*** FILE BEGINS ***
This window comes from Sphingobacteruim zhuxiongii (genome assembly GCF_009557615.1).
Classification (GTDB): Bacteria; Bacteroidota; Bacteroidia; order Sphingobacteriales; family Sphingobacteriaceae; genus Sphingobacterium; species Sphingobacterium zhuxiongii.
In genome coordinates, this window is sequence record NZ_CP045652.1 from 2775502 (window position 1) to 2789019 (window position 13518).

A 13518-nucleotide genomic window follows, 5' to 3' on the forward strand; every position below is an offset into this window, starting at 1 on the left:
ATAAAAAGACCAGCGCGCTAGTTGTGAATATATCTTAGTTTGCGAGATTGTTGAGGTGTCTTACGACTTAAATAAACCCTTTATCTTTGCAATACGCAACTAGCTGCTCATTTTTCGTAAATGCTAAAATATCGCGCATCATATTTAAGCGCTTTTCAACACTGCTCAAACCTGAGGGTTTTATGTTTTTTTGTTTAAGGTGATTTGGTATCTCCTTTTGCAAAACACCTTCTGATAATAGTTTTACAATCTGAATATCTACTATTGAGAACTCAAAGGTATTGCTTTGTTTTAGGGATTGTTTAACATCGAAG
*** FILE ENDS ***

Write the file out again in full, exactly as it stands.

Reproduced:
This window comes from Sphingobacteruim zhuxiongii (genome assembly GCF_009557615.1).
Classification (GTDB): Bacteria; Bacteroidota; Bacteroidia; order Sphingobacteriales; family Sphingobacteriaceae; genus Sphingobacterium; species Sphingobacterium zhuxiongii.
In genome coordinates, this window is sequence record NZ_CP045652.1 from 2775502 (window position 1) to 2789019 (window position 13518).

A 13518-nucleotide genomic window follows, 5' to 3' on the forward strand; every position below is an offset into this window, starting at 1 on the left:
ATAAAAAGACCAGCGCGCTAGTTGTGAATATATCTTAGTTTGCGAGATTGTTGAGGTGTCTTACGACTTAAATAAACCCTTTATCTTTGCAATACGCAACTAGCTGCTCATTTTTCGTAAATGCTAAAATATCGCGCATCATATTTAAGCGCTTTTCAACACTGCTCAAACCTGAGGGTTTTATGTTTTTTTGTTTAAGGTGATTTGGTATCTCCTTTTGCAAAACACCTTCTGATAATAGTTTTACAATCTGAATATCTACTATTGAGAACTCAAAGGTATTGCTTTGTTTTAGGGATTGTTTAACATCGAAG